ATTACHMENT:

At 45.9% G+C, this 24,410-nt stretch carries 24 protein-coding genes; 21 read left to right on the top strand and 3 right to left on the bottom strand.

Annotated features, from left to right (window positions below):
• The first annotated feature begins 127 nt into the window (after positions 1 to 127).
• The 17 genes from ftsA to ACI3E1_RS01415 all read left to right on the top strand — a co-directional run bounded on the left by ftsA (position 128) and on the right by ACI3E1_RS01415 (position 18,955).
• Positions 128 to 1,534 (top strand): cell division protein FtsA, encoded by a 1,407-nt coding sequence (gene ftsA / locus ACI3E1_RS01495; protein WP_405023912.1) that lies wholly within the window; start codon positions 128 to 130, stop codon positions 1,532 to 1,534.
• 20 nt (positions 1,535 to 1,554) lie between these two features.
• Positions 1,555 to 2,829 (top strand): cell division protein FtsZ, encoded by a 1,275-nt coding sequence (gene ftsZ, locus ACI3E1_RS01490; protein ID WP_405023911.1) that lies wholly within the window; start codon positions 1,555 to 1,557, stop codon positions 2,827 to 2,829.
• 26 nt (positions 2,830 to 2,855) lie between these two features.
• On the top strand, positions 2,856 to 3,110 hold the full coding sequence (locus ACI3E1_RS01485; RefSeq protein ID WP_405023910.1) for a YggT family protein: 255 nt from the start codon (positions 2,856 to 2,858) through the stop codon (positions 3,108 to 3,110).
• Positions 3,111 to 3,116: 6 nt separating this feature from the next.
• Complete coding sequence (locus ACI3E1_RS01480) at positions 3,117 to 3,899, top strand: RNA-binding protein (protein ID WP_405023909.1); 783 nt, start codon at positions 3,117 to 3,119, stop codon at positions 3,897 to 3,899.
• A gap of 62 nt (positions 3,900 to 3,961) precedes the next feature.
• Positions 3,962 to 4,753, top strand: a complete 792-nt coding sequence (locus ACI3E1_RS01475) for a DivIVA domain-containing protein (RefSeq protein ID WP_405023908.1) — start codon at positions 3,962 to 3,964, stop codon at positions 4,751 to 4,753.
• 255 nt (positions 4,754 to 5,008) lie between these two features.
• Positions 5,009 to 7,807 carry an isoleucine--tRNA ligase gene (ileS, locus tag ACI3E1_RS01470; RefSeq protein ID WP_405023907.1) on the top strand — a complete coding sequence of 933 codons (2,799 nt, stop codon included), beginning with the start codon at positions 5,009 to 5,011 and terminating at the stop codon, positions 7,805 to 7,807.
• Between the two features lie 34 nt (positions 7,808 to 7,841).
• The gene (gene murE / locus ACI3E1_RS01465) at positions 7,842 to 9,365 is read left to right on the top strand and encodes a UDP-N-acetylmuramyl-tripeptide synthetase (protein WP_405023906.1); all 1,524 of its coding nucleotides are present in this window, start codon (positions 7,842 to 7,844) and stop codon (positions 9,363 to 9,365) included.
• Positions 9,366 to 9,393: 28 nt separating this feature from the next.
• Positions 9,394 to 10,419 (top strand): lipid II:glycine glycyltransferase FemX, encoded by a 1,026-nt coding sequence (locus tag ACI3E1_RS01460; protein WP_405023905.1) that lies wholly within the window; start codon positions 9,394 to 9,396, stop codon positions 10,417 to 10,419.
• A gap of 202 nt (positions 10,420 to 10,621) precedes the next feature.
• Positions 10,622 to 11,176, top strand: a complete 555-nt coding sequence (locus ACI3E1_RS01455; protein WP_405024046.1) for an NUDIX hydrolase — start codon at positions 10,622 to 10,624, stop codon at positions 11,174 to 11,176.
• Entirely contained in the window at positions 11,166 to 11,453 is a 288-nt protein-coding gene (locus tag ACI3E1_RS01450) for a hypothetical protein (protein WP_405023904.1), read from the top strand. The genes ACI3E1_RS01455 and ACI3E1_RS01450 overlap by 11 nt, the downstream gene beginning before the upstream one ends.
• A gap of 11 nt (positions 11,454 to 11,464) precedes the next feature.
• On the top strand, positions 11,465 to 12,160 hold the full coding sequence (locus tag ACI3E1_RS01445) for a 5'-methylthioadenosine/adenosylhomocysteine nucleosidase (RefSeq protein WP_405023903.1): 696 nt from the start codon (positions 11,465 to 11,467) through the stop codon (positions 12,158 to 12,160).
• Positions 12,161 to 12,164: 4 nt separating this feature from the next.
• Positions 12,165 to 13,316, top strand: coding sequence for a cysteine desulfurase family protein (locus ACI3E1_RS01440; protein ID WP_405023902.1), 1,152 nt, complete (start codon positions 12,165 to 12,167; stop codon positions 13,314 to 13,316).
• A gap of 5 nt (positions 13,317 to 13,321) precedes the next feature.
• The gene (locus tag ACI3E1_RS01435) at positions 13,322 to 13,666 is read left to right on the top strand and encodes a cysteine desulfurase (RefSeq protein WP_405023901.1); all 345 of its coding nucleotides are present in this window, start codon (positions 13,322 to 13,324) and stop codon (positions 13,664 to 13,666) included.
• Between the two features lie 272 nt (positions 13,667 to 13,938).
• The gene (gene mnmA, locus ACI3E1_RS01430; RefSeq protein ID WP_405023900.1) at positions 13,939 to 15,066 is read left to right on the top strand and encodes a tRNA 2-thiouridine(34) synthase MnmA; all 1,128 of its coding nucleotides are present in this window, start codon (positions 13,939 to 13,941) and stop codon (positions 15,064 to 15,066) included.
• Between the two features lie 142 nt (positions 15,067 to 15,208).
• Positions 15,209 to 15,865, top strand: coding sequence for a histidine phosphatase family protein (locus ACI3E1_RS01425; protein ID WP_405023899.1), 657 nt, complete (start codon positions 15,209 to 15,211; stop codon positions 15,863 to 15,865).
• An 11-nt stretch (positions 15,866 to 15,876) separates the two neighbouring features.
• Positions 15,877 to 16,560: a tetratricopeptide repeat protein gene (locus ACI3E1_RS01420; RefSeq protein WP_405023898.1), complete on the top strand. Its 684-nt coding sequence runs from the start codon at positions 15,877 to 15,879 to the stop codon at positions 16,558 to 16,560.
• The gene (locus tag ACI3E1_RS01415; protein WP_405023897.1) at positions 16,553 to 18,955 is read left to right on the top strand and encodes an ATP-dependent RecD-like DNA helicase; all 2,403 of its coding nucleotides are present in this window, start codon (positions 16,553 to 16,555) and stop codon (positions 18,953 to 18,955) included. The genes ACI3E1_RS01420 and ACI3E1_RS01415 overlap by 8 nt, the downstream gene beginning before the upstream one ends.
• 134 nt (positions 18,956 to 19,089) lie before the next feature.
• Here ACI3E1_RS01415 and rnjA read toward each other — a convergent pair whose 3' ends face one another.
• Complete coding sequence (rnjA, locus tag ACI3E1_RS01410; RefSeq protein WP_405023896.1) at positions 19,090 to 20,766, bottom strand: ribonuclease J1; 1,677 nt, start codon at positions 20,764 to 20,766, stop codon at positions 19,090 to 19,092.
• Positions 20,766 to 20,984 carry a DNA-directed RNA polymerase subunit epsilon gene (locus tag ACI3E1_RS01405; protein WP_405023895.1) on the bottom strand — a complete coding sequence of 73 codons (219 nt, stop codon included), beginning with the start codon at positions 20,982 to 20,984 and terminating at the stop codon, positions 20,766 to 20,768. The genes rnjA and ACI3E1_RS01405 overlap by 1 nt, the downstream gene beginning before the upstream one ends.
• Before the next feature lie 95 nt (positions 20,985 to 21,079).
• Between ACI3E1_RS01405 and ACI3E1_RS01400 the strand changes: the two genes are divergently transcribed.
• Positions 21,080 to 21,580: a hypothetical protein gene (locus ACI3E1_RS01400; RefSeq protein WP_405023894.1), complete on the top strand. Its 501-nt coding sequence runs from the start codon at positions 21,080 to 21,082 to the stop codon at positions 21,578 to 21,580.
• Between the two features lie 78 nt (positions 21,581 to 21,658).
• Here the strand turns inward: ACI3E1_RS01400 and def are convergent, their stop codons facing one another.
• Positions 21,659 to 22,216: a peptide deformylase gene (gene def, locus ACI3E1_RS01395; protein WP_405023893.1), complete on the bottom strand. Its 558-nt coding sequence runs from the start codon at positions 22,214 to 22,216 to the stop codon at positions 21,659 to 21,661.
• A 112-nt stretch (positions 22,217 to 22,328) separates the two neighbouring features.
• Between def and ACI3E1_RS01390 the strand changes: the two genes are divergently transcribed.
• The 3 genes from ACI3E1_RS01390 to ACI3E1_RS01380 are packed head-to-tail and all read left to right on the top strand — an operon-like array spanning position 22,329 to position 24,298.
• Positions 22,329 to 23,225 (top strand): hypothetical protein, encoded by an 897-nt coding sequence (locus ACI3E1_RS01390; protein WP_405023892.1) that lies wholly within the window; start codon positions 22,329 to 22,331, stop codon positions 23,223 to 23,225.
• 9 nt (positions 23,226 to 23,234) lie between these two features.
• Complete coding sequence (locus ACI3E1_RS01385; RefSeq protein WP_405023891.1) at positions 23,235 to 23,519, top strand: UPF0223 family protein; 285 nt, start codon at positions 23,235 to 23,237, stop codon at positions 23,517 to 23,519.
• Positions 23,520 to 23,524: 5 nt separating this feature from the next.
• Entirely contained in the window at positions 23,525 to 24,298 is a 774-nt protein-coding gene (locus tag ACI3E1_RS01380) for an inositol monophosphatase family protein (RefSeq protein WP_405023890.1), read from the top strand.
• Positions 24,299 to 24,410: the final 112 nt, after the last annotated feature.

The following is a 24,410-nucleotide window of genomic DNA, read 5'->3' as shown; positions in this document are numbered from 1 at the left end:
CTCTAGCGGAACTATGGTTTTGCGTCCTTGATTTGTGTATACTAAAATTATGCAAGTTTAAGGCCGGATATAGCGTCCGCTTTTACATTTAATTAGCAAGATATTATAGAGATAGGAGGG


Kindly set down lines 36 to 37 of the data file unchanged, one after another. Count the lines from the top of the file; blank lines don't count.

• 134 nt (positions 18,956 to 19,089) lie before the next feature.
• Here ACI3E1_RS01415 and rnjA read toward each other — a convergent pair whose 3' ends face one another.